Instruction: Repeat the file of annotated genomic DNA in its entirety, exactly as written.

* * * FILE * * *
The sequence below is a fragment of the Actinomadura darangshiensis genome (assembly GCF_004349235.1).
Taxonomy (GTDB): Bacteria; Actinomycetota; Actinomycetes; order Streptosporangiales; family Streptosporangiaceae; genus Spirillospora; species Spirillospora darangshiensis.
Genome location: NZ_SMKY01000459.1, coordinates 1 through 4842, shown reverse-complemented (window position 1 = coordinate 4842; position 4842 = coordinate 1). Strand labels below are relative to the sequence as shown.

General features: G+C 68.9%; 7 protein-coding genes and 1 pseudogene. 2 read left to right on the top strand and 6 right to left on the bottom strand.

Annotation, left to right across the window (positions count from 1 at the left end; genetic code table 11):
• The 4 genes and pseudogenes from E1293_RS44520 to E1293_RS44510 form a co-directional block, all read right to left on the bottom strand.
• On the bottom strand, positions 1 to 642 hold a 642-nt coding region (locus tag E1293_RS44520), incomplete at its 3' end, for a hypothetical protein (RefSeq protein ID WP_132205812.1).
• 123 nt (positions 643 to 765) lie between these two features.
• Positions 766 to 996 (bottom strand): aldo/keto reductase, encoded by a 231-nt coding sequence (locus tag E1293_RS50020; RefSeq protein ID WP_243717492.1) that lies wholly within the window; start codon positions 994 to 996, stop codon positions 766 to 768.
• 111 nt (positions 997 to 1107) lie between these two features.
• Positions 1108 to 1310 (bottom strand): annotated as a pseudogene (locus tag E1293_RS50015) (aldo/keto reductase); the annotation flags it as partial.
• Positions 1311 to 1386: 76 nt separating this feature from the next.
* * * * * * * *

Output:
The sequence below is a fragment of the Actinomadura darangshiensis genome (assembly GCF_004349235.1).
Taxonomy (GTDB): Bacteria; Actinomycetota; Actinomycetes; order Streptosporangiales; family Streptosporangiaceae; genus Spirillospora; species Spirillospora darangshiensis.
Genome location: NZ_SMKY01000459.1, coordinates 1 through 4842, shown reverse-complemented (window position 1 = coordinate 4842; position 4842 = coordinate 1). Strand labels below are relative to the sequence as shown.

General features: G+C 68.9%; 7 protein-coding genes and 1 pseudogene. 2 read left to right on the top strand and 6 right to left on the bottom strand.

Annotation, left to right across the window (positions count from 1 at the left end; genetic code table 11):
• The 4 genes and pseudogenes from E1293_RS44520 to E1293_RS44510 form a co-directional block, all read right to left on the bottom strand.
• On the bottom strand, positions 1 to 642 hold a 642-nt coding region (locus tag E1293_RS44520), incomplete at its 3' end, for a hypothetical protein (RefSeq protein ID WP_132205812.1).
• 123 nt (positions 643 to 765) lie between these two features.
• Positions 766 to 996 (bottom strand): aldo/keto reductase, encoded by a 231-nt coding sequence (locus tag E1293_RS50020; RefSeq protein ID WP_243717492.1) that lies wholly within the window; start codon positions 994 to 996, stop codon positions 766 to 768.
• 111 nt (positions 997 to 1107) lie between these two features.
• Positions 1108 to 1310 (bottom strand): annotated as a pseudogene (locus tag E1293_RS50015) (aldo/keto reductase); the annotation flags it as partial.
• Positions 1311 to 1386: 76 nt separating this feature from the next.